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Solar Fire in a Nutshell

November 23, 2010

Today, Solar Fire Technologies stand out among the most versatile and effective solar concentrators and will play a key part in reducing deforestation, desertification and poverty… if things go according to plan.

Reading the following post will aquaint you with this project/movement/vision.

After visiting India 20 years ago, my father challenged my grandfather to design a machine that would enable people around the world to harness solar energy. He set three design parameters that he thought would, if met, encourage grass roots popularization. Those three parameters were:

1) That no advanced construction techniques be needed to build it

2) That the materials necessary be available in every major city

3)That it be simple enough that a child can operate it

The working principle is ‘solar concentration’.

As a magnifying glass can start a fire by concentrating sunlight so too can an array of mirrors, when properly arranged. Lenses of sufficient size to gather enough sunlight to cook are prohibitively expensive, but steel and mirrors are relatively cheap and available worldwide.

After a few prototypes my grandfather, Fraser Symington, developed the Helios seen here:

The Helios is a steel structure supporting 54 foot square mirrors which are bent slightly giving them parabola like characteristics. I will soon post a technical brief about how bend mirrors using what we call ‘spiders’. When 54 square feet of sunlight are focused to a 6 inch circle we have achieved temperatures of 900C. The first application we developed was a baking oven. Rated at between 3000 and 3500 Watts, a Helios oven is as powerful or more than most conventional kitchen ovens.

Most people around the world, however, are not accustomed to baking. 2 billion people or so depend on biomass (wood, charcoal, dung) as fuel and cook over a fire. Bending mirrors won’t work for focal points under 10 feet so we developed a new method for creating faceted parabolas… stay tuned for a discussion on how to make them yourself. This lead to the creation of the Vesta domestic cooker.

Domestic scale solar cooker

The Vesta can boil a pot as if the pot were over an open flame (hence Solar Fire) or on a gas or electric stove top. It can also be fitted with an oven. Rated at ~1800W the Vesta is roughly equivalent to the large electric burner on many kitchen stoves. It will boil a liter of water in 6 minutes.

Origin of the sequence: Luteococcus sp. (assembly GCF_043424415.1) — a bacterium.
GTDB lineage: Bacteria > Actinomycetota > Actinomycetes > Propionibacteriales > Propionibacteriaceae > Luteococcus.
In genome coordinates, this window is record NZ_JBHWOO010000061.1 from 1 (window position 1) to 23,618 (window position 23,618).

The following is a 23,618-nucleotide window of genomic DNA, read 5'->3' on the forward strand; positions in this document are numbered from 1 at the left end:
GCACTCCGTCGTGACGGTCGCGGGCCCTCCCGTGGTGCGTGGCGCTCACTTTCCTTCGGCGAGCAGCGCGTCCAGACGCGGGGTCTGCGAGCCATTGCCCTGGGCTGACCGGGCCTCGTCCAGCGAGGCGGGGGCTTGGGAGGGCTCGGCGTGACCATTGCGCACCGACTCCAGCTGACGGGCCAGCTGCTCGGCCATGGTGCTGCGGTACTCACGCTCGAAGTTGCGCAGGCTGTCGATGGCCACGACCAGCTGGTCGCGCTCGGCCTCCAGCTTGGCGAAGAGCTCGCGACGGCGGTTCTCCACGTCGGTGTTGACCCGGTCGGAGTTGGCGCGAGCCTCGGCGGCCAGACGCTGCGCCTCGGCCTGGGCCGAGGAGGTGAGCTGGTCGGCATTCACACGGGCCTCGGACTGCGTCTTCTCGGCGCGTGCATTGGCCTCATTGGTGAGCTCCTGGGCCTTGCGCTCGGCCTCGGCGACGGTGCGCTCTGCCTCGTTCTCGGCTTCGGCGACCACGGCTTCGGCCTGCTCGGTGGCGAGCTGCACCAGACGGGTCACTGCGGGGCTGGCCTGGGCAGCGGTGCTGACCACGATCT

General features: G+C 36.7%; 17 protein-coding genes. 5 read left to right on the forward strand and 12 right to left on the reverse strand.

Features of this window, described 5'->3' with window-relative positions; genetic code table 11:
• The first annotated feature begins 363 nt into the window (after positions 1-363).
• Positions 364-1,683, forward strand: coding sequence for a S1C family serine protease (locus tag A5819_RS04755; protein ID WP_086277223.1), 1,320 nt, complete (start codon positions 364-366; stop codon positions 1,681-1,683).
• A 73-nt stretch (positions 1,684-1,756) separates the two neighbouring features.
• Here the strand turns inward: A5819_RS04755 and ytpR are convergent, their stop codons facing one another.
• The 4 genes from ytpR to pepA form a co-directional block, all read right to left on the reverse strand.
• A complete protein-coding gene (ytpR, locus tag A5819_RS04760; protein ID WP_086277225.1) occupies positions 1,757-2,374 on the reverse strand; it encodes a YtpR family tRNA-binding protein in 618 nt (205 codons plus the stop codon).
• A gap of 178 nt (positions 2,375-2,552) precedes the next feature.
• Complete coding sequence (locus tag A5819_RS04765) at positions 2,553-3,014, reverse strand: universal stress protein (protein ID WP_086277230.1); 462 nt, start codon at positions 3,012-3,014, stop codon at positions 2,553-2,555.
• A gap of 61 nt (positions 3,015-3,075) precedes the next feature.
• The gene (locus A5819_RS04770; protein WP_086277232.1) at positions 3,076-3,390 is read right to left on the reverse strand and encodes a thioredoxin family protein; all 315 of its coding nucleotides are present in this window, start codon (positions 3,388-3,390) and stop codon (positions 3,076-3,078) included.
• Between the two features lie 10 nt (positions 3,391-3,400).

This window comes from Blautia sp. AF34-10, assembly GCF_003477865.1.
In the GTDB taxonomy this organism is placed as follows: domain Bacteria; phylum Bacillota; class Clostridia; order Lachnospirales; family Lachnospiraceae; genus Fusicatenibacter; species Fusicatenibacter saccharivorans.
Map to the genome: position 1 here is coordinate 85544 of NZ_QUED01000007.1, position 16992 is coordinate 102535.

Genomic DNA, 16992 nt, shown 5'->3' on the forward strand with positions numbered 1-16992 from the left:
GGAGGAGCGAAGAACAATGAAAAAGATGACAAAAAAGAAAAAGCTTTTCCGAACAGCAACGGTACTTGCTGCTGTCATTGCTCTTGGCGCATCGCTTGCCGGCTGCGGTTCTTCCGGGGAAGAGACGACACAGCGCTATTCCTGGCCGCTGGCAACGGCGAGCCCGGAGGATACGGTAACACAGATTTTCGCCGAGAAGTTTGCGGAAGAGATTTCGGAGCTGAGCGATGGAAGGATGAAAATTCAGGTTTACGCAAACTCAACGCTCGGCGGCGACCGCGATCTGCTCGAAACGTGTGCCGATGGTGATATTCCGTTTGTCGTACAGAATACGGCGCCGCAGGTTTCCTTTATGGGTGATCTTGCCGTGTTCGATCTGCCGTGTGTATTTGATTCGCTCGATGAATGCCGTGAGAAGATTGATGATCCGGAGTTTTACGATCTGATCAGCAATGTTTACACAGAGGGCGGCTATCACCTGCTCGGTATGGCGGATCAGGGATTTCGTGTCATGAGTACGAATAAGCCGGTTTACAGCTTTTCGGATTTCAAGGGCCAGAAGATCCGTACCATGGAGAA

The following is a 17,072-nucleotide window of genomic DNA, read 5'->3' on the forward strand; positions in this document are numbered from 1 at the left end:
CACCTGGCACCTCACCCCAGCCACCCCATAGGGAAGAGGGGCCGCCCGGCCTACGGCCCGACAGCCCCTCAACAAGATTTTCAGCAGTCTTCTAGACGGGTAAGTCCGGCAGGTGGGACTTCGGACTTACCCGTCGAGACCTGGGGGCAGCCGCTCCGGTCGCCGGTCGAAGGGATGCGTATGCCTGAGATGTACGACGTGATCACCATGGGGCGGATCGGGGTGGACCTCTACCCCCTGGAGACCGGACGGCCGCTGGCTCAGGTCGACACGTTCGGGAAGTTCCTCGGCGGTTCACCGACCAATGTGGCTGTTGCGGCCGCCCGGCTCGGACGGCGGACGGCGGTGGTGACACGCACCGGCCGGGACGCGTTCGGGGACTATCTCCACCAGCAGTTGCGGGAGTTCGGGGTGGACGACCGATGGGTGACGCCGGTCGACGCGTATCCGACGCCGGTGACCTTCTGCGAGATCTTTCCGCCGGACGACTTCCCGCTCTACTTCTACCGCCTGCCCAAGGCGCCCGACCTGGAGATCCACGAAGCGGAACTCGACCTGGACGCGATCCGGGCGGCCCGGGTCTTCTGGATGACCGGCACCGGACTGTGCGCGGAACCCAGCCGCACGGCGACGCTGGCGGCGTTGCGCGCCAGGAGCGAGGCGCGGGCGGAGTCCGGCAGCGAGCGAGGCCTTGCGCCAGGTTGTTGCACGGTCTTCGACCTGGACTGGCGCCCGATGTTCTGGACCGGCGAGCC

Taking the techniques like the Spider and the faceted parabola, we can build solar concentrators of just about any size and adapt them to accomplish essentially any task requiring heat.

Roasting coffee in Chiapas, Mexico.

Prometheus 100

100 sq. ft. array called the Prometheus 100. Semi industrial scale steam or hot air.

Billions of people depend on biomass as cooking fuel and this has adverse effects on their health, their income and the environment. As I mentioned in my post on Haiti, many families spend between 25 and 40 percent of their daily income on cooking fuel. In other cases, children don’t get to go to school because it is their responsibility to go out and find wood. Getting a good solar cooker would essentially amount to getting a 25% raise. Additionally, many cheaper solar cooking techs (box ovens, cardboard and tinfoil light funnels) have encountered resistence because of the dissimilarity between a slow cooker and cooking over a fire (recipes and schedules have to be changed). Solar Fire techs cook like fire and so have one less barrier to market.

My goal is to spread awareness of Solar Fire and share my knowledge of how to build the machines so that their adoption becomes viral and as many people as possible start using them asap.

Check back soon and I will have completed each of the tech profiles which you can find in the navigation bar. In the meantime, for further info you can visit http://www.solarfire.org

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2 Comments leave one →
  1. December 29, 2010 1:37 pm

    This is fascinating – even for a non-scientific reader like me. Solar Fire sounds like a viable alternative to OPEC dependency and environmentally friendly. I’m going to tweet the link to this post because I believe it’s worth sharing with as many people as possible. Jackie in Colorado

  2. July 19, 2011 11:21 am

    Fantastic projects!!!

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